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British schools to get 50 new GAA teachers

 

 

England’s biggest university for training PE teachers will add around 50 Gaelic football teachers to British secondary schools next year.

 

It emerged this week that the University of Bedfordshire has agreed to work with the GAA in training its students to become qualified teachers of football and hurling.

 

The plans, which will be enacted in January, could bring Irish sports to thousands of children around Britain.

 

“This is a really encouraging sign that Irish sports will stay alive in Britain,” said Ciara O’Brien, the GAA’s Community Development Administrator for Hertfordshire. “These projects are absolutely essential to the sustainability of the sports.”

 

She added: “It will also help us to take Gaelic Games to schools that have never even played them before. That means that we will be able to teach second and third generation Irish people about their culture and spread that culture to those who are not Irish.”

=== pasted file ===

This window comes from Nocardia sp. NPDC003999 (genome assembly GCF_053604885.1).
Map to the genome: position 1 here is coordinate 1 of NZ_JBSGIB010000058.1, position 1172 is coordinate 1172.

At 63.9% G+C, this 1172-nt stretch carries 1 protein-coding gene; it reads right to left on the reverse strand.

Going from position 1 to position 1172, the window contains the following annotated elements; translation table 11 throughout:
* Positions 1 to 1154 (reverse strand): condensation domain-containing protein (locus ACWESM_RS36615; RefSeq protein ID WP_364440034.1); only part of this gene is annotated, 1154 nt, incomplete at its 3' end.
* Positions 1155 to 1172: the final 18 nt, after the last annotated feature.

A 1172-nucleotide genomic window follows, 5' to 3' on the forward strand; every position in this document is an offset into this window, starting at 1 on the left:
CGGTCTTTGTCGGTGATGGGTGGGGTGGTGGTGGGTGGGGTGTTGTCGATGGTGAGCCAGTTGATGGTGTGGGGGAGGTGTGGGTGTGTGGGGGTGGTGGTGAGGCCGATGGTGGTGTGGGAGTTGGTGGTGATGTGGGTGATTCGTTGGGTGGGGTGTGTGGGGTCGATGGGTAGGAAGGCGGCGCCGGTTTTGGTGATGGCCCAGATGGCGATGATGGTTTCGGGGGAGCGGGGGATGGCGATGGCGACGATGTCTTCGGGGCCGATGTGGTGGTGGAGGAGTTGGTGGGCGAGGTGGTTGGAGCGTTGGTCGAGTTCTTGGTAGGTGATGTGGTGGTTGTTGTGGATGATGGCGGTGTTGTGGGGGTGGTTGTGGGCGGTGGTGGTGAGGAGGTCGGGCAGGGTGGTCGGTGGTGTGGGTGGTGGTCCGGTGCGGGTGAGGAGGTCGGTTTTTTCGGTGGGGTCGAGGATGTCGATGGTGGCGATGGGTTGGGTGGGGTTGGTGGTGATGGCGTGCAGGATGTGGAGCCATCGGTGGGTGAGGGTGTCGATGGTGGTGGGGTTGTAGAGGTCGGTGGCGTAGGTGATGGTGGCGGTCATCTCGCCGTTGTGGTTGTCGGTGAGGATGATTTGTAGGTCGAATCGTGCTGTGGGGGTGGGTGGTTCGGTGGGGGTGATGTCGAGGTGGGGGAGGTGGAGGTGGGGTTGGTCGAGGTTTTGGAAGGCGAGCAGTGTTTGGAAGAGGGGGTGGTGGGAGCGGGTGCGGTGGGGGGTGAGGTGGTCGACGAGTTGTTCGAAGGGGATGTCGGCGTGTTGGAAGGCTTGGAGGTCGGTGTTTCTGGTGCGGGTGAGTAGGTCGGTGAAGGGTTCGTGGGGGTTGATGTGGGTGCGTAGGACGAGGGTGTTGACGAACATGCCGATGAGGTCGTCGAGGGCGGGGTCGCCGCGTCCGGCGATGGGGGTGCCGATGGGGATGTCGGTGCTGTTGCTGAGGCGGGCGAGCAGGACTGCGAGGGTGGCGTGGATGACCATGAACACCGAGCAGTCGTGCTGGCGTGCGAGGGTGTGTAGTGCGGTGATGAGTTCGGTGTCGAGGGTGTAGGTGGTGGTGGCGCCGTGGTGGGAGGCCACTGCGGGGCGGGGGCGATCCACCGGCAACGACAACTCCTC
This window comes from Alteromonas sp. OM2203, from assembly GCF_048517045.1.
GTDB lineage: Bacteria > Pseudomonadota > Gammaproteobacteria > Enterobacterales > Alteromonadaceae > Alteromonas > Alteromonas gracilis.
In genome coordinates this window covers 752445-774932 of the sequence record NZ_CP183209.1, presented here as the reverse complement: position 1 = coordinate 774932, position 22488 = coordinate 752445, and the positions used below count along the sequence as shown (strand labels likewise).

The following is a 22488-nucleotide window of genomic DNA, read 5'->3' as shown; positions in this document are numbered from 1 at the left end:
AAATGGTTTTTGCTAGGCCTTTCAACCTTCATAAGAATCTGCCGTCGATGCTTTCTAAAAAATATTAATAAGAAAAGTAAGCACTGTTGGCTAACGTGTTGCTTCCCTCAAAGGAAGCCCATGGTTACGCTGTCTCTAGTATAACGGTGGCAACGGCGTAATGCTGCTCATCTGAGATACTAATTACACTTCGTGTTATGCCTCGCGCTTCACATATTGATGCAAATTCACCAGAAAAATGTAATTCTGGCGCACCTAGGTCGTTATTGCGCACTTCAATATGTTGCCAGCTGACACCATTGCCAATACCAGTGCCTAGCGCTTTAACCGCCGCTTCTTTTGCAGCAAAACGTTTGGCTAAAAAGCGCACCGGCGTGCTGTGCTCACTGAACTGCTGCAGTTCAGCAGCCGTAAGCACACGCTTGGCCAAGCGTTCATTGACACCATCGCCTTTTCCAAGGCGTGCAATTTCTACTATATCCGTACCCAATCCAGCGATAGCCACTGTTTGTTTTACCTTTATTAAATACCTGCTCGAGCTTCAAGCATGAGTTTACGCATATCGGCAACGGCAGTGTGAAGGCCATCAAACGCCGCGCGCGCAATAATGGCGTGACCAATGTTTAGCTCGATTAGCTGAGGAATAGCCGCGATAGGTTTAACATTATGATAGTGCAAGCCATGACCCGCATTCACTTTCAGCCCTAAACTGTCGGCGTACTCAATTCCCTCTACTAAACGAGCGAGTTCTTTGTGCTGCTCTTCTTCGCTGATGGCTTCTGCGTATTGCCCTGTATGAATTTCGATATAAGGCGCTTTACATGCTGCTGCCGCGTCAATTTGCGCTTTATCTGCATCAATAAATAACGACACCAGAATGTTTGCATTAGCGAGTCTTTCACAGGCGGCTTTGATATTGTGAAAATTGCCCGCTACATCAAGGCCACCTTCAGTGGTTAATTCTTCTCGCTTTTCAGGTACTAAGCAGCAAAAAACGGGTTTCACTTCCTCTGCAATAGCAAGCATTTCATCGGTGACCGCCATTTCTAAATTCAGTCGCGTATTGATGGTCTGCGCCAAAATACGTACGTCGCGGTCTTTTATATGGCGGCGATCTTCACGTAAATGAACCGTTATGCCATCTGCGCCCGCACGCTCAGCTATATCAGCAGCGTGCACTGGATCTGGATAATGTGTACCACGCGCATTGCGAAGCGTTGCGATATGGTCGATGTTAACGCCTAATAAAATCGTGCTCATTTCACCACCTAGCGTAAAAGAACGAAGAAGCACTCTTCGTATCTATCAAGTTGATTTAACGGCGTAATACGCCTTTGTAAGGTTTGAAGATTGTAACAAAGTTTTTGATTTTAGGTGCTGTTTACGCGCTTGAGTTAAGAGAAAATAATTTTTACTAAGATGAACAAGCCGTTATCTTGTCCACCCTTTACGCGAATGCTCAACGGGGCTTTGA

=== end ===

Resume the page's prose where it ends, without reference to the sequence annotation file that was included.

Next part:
Ian Roberts, a senior member of the University of Bedfordshire’s physical education faculty, revealed the plans to The Irish Post.

 

He said: “Having trained PE teachers for over 100 years, the university is always trying to stay ahead of the game. Gaelic sports are highly innovative, so we are excited to start training our students in teaching them.”

 

“We hope to train around 50 this year alone,” he added. The announcement follows last year’s successful pilot scheme, co-ordinated by Paul Sammon, son of All-Ireland winner and former Galway manager Liam Sammon.

 

Paul, a senior lecturer in physical education at Bedfordshire University, will also be involved in plans to work with the GAA in the local St. Gregory’s Middle School.

 

Tara Boyle, who runs a Gaelic football club at Blessed George Napier Catholic School in Banbury, hopes that when the new teachers graduate, they will help schools like hers to play more matches.

 

“The problem is that we are very isolated here,” she said. “At the moment we only play a few matches a year when we go to Ireland, so it would be a hugely positive development if there were more teachers of Gaelic Games in our school and in the schools near us.”

 

 

 

 

 

 

 

 

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